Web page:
The relative importance of government debt shifted decisively as of 13 June
The size of the sterling-denominated non-gilts market has overtaken the gilt market for the first time, according to Richard Woolnough of Old Mutual Asset Management, whose £23m Corporate Bond fund celebrates its one-year anniversary on 10 July.
That is a signal to intermediaries, many of whom are not fully conversant with non-government debt investing, that the relative importance of gilts versus non-gilts has decisively shifted, he said.
Using figures from Barclays Capital, the investment banking arm of Barclays Bank, Woolnough said the outstanding non-gilts market debt was £245.99bn, compared to £245.95bn for the gilts market. The decisive day gilts were outstripped as the larger asset class was 13 June.
That compares with the end of December 1990 when debt outstanding for the gilt market was worth four times that of the non-gilt market. Woolnough said: 'Both gilts and non-gilts are significant asset classes but now we have the minimum funding requirement review which has pointed towards the increased use of corporate bonds relative to gilts. That means, not only in terms of supply and market size are non-gilts more significant than gilts, there is also a shift among investors to focus on the asset class.'
Since the launch of the Corporate Bond portfolio, which aims to maximise total return through investment in primarily investment grade corporate debt as an alternative to gilt and high yield investment, the fund has achieved a total return of 8.67% to 19 June, according to Lipper.
That compares to the average total return in the UK corporate bond sector of 5.59%. With at least 80% of the portfolio invested in investment grade corporates, Woolnough said he is able to limit the risk of defaults that affect the higher yielding, non-investment grade sector of the market. The fund is currently 100% invested in investment grade corporates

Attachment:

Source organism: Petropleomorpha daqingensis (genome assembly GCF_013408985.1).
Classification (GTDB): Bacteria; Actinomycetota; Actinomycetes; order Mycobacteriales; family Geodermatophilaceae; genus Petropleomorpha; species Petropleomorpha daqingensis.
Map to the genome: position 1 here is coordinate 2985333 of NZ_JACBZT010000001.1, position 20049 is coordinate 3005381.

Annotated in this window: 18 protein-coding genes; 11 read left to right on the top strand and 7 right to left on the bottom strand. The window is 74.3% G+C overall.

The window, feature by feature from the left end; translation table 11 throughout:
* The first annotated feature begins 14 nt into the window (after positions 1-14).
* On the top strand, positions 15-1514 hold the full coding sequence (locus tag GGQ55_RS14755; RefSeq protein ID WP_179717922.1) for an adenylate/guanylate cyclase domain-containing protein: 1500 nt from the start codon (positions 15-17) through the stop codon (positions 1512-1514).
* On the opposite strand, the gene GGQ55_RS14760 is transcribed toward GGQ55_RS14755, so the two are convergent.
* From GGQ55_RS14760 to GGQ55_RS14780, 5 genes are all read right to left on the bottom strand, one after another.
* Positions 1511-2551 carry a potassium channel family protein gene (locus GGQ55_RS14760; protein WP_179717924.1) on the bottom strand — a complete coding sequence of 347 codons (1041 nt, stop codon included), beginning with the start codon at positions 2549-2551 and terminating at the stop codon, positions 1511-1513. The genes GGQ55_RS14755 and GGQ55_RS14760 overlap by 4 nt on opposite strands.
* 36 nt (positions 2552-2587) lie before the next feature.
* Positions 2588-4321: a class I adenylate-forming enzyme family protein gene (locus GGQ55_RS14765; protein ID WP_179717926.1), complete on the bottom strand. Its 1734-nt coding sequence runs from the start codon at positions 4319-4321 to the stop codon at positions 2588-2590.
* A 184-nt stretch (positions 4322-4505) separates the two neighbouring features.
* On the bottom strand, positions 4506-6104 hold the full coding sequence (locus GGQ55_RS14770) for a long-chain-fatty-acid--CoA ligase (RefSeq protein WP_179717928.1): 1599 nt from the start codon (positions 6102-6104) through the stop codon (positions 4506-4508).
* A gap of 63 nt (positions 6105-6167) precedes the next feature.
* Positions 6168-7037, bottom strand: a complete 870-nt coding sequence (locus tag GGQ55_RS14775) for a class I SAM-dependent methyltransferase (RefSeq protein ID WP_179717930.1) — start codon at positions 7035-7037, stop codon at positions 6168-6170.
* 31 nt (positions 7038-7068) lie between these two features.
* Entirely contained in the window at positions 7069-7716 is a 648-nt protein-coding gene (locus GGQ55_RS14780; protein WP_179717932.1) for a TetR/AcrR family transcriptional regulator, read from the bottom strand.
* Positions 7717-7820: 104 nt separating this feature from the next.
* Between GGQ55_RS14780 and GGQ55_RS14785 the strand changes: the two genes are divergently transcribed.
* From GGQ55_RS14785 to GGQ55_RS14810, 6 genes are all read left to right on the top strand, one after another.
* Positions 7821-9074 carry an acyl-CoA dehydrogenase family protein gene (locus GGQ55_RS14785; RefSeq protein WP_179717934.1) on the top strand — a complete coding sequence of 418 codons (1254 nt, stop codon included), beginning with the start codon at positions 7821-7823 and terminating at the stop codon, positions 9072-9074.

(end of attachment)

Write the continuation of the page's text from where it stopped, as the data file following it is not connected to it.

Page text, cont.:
Intermediaries chasing higher headline yields should note, Woolnough said, that the default rate for investment grade corporates is dramatically lower than for non-investment grade. That is why, he said, advisers selecting corporate bond funds should look at the underlying portfolios to ascertain the risks being taken to provide income.
The cumulative default rates over a five-year period are negligible for AAA, AA and A-graded bonds. For BBB-graded bonds, the lowest investment grade, that rises to almost 2%. For BB and B, non-investment grade paper, the risk leaps to around 10% and 22.5% respectively. For CCC-graded bonds the default rate tops 40%.
Currently, Woolnough is primarily invested in the five to 15-year area of the yield curve because Old Mutual believes interest rates are going to come down further. Traditionally, very long duration paper benefits the most from falling interest rates, although Woolnough said that if the UK joins the euro, UK rates, which are lower than euro interest rates, would have to rise.
Woolnough said: 'The market is still underpricing the probability of entering the single currency when looking on a risk/reward basis. Therefore, we are underweight the ultra-long sector.'
Woolnough has also altered his stance on telecom corporates, in which he had a zero weighting at launch. He said the supply and demand balance has largely been worked out and the more co-operative corporate climate in the sector has reduced default risk. Currently around 11% of the fund is invested in telecoms paper.
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